If you’re going to blow $6,000 on an Apple Pro Display XDR 6K display with the nano-texture finish, then you’ll probably want to know about its unusually strict cleaning instructions to avoid damaging the display.
Apple yesterday published a new support note with cleaning instructions for the displays of both the nano-texture finish and the $5,000 standard finish.
The nano-texture is the more sensitive of the two and should only be cleared with the dry polishing cloth that comes with the display to wipe of dust or smudges.
“Don’t add water or use other liquids to clean the nano-texture glass” and “never use any other cloths to clean the nano-texture glass”, warns Apple.
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If the special dry polishing cloth is lost, users will need to order a replacement one from Apple. But Apple hasn’t said how much those cloths will cost.
The standard glass version of the Pro Display XDR can be cleaned with the Apple-supplied polishing cloth or any other clean, dry, micro-fiber cloth to wipe dust or smudges. It added that for additional cleaning, users should first disconnect the display from the power, add a small amount of water to the cloth and wipe the screen.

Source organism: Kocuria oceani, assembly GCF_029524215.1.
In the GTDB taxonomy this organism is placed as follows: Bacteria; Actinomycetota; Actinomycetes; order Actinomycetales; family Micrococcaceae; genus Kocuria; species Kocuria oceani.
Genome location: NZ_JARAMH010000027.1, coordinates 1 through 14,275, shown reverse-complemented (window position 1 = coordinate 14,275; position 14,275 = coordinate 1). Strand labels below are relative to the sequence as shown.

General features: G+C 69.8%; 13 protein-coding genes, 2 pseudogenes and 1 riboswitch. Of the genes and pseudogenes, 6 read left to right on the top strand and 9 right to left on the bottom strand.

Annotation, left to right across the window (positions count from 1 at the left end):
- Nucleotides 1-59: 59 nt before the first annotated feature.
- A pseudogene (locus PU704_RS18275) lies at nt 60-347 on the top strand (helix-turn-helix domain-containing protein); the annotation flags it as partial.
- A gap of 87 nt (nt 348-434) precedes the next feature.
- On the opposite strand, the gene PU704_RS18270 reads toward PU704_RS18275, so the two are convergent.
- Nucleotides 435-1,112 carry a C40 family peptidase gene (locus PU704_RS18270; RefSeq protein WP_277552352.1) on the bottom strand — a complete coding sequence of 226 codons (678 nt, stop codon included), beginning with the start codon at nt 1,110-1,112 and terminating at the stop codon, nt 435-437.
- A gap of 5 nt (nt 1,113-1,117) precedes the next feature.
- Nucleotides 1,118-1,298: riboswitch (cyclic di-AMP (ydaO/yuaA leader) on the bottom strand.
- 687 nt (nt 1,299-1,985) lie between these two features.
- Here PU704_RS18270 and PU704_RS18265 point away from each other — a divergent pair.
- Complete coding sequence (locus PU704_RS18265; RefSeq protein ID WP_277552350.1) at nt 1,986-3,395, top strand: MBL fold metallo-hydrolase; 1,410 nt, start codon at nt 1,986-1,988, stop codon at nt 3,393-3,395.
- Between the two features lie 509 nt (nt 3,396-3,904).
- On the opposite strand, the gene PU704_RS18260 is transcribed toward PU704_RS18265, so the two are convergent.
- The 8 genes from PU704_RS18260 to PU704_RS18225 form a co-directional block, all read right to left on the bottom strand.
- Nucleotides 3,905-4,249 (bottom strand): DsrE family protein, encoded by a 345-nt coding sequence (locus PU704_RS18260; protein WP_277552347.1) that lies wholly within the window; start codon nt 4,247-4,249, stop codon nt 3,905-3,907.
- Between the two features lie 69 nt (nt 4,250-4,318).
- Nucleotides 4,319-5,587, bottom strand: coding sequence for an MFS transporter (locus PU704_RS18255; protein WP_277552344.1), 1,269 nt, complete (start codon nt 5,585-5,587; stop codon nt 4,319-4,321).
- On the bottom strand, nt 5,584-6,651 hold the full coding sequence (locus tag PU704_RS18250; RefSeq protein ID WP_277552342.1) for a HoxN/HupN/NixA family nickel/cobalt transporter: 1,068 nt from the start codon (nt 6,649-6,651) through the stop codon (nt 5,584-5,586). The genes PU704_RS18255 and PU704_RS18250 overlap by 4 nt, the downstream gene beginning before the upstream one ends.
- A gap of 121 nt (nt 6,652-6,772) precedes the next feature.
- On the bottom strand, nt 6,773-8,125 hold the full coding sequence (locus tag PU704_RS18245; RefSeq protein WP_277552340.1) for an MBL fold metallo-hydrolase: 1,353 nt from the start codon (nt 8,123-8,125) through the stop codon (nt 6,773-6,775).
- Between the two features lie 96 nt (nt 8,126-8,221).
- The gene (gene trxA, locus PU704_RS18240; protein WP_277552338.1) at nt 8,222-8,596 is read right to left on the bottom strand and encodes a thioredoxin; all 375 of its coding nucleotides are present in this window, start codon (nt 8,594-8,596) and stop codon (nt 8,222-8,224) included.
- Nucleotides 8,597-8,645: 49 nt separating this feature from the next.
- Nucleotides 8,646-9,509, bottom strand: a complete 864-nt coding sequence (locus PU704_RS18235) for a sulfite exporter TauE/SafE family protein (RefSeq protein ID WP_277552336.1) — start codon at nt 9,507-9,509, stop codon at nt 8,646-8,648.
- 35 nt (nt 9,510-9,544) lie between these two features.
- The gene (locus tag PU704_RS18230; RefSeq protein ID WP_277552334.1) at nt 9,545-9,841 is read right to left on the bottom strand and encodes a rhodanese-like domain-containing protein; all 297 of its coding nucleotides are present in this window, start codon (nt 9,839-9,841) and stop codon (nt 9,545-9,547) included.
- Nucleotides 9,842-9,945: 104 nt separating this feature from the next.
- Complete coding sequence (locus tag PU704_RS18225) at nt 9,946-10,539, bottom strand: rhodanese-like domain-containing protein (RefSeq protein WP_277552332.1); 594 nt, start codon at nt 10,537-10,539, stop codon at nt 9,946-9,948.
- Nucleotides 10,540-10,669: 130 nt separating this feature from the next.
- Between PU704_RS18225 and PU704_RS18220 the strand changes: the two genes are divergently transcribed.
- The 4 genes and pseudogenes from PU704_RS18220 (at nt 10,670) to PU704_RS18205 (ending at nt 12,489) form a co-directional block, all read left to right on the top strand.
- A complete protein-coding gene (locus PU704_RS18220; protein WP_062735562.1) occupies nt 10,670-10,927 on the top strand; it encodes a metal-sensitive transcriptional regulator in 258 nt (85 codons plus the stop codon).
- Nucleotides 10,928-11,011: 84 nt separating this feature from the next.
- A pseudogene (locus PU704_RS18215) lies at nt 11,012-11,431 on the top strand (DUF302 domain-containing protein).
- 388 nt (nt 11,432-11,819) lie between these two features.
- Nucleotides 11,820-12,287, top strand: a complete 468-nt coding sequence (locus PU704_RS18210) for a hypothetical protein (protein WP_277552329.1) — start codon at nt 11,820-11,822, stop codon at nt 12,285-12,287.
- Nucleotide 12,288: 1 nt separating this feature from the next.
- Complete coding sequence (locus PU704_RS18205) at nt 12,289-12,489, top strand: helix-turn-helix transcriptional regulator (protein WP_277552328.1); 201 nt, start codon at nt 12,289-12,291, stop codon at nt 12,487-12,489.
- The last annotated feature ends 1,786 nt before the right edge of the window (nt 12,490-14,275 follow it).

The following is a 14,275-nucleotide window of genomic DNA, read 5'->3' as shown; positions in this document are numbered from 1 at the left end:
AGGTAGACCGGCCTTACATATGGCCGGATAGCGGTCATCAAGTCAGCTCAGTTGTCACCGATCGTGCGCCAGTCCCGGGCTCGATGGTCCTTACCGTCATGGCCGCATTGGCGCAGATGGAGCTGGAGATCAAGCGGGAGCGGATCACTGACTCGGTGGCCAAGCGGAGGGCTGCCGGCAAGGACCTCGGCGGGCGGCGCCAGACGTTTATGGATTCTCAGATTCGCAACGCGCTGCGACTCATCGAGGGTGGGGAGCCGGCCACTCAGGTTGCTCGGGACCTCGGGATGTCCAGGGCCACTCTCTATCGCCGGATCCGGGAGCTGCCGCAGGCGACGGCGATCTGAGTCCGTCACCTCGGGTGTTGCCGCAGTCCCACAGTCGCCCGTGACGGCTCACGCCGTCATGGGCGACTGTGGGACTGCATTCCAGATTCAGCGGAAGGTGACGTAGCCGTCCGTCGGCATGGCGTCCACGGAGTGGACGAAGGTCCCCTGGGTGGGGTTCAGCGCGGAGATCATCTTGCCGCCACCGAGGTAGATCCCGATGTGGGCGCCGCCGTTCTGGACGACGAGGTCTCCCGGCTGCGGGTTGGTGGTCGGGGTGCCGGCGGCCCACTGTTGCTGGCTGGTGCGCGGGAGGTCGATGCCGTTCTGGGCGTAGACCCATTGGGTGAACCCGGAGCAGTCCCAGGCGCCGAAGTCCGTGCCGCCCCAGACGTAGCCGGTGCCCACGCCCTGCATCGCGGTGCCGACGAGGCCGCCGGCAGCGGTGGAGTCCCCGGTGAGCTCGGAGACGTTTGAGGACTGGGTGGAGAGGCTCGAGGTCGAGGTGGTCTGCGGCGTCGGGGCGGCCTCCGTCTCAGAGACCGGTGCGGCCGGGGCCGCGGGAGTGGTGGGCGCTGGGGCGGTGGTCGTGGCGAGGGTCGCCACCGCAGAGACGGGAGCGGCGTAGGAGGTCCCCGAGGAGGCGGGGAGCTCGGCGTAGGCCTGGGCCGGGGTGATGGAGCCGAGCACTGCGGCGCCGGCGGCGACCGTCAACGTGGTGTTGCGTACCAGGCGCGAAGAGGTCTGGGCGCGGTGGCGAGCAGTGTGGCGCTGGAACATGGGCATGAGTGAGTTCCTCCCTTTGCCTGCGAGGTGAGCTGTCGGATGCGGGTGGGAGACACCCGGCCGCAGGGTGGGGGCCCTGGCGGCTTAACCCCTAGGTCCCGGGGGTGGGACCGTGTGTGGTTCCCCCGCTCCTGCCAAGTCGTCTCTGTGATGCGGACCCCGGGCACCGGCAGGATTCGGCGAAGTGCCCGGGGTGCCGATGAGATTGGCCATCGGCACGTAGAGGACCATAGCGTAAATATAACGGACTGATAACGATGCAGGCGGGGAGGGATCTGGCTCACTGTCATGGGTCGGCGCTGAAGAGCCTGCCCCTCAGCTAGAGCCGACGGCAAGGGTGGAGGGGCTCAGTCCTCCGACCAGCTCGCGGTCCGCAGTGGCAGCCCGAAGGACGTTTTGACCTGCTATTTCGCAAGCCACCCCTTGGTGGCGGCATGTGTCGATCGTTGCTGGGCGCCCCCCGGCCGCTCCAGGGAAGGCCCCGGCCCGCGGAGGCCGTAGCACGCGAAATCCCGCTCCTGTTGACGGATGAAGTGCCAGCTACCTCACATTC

Apple warns against cleaning the screen of the display with cleaners that contain acetone.
Apple revealed the Pro Display XDR alongside the new Mac Pro workstation earlier this year at WWDC. The display and workstation became available for purchase this week, so customers are finding out some extra details now.
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For example, the Mac Pro can be configured with wheels instead of feet so users can roll their machines from place to place. But the four wheels cost an extra $400.
The basic configuration for the Mac Pro tower costs $6,000, but if you’re power hungry and want the top memory, storage, and processors, the Mac Pro costs over $52,000.
That is an expensive piece of hardware, but ZDNet’s Adrian Kingsley-Hughes argues it’s not overpriced for what you’re getting.